Decade-long cancer study proves inconclusive

The latest research into the link between mobile phone use and brain cancer has proved inconclusive, despite lasting for a decade and costing nearly €20 million.
 
Backed by the World Health Organisation, the research programme was intended to provide a definitive view on the potential link between phone use and brain tumours, after a number of unrelated studies provided conflicting evidence.
 
However, while the latest research found suggestions that mobile phone use resulted in an increased risk of the glioma and meningioma brain tumours among users with the highest levels of exposure, the report cautioned that “biases and error prevent a causal interpretation.”
 
Users classed as having ‘high’ exposure talked for more than 30 minutes on their handsets each day for the past 10 years.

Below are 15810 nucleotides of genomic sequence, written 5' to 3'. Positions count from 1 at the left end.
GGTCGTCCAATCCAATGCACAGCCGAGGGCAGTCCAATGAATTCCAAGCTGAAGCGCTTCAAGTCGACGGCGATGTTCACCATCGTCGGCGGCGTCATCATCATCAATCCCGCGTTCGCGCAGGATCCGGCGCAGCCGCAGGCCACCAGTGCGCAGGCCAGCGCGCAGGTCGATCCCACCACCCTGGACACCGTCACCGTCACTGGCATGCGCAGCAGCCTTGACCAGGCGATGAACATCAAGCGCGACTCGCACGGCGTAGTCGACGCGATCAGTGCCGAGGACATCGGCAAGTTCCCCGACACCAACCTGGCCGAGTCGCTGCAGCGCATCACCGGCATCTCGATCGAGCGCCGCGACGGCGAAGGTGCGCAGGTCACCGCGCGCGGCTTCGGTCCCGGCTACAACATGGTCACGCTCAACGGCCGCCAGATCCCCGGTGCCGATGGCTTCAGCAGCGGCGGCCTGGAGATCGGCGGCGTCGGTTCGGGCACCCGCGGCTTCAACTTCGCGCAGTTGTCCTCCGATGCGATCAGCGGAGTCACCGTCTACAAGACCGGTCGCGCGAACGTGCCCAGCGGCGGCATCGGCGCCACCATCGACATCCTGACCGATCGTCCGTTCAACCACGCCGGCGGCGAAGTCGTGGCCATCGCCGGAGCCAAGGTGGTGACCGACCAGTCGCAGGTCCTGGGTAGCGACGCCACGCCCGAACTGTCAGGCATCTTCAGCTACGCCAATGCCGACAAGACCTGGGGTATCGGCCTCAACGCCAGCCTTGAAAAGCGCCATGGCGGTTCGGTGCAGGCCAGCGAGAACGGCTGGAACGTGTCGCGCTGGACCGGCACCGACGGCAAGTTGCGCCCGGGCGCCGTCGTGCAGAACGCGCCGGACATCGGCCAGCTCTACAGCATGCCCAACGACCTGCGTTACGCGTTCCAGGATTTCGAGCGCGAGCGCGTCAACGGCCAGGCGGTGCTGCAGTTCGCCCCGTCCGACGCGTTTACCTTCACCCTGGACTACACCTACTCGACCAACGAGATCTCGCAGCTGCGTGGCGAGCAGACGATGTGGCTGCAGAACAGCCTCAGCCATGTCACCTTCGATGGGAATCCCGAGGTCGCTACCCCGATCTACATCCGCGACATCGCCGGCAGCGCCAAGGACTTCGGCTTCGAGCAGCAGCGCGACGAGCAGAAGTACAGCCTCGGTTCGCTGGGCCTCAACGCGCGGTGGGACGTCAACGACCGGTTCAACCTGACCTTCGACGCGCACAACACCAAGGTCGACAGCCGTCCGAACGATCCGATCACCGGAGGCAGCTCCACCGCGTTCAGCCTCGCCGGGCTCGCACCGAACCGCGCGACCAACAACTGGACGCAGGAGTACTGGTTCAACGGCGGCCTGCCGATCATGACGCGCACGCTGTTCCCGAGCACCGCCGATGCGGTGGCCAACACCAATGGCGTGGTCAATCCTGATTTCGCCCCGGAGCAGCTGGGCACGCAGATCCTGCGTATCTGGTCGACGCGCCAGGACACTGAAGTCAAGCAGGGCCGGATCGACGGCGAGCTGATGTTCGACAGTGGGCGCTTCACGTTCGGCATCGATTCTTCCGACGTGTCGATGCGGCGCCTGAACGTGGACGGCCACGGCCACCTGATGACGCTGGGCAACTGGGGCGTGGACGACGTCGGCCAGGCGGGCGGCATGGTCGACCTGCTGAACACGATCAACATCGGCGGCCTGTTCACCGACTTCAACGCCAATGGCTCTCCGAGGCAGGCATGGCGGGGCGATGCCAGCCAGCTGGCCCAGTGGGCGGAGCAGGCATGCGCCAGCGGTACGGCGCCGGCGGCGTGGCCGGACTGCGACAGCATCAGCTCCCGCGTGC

Overall, the report states, “no increase in risk in glioma or meningioma was observed with use of mobile phones.”
 
And some evidence suggests a decreased risk of meningioma for people who had been using phones regularly, in a result the authors acknowledged “makes [the] results difficult to interpret.”
 
The report was authored by Interphone study group, and organised by the International Agency for Research on Cancer, and was the largest investigation into the matter to date, costing €19.2 million over the past decade.
 
It involved sixteen study centres from 13 countries, including Denmark, Finland, France, Germany, Norway, Sweden and the UK.
 
The report concluded that the results may have been tainted by factors including selection and sampling bias.
 
However, the report has been criticised because mobile phone companies provided a quarter of the funding, the BBC reports.
 
Other criticisms stem from the fact that the study relied on self-reporting to determine how often subjects used mobile phones.
 

An even larger study, involving 250,000 participants over 20-30 years, was last month launched in Europe, partly sponsored by the government's mobile telecommunications health research (MTHR) program.

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